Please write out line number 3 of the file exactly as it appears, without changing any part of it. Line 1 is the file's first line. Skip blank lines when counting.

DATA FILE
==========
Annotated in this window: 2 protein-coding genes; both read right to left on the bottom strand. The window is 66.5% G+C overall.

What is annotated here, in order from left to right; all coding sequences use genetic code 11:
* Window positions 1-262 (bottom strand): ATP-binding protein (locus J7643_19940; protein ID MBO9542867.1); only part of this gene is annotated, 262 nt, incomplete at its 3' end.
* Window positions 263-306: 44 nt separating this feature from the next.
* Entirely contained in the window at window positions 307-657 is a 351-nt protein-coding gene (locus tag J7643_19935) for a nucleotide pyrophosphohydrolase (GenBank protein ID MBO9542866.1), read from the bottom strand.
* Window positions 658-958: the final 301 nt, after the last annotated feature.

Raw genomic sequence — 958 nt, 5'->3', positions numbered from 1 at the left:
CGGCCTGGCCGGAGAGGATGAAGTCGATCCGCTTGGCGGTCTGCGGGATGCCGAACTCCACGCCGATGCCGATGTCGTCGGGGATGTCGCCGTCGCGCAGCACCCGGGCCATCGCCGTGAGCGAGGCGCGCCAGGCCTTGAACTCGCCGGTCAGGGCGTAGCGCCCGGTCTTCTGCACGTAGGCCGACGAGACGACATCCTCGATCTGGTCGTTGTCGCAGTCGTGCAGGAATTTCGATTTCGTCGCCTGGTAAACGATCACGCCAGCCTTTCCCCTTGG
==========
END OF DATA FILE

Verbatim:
* Window positions 1-262 (bottom strand): ATP-binding protein (locus J7643_19940; protein ID MBO9542867.1); only part of this gene is annotated, 262 nt, incomplete at its 3' end.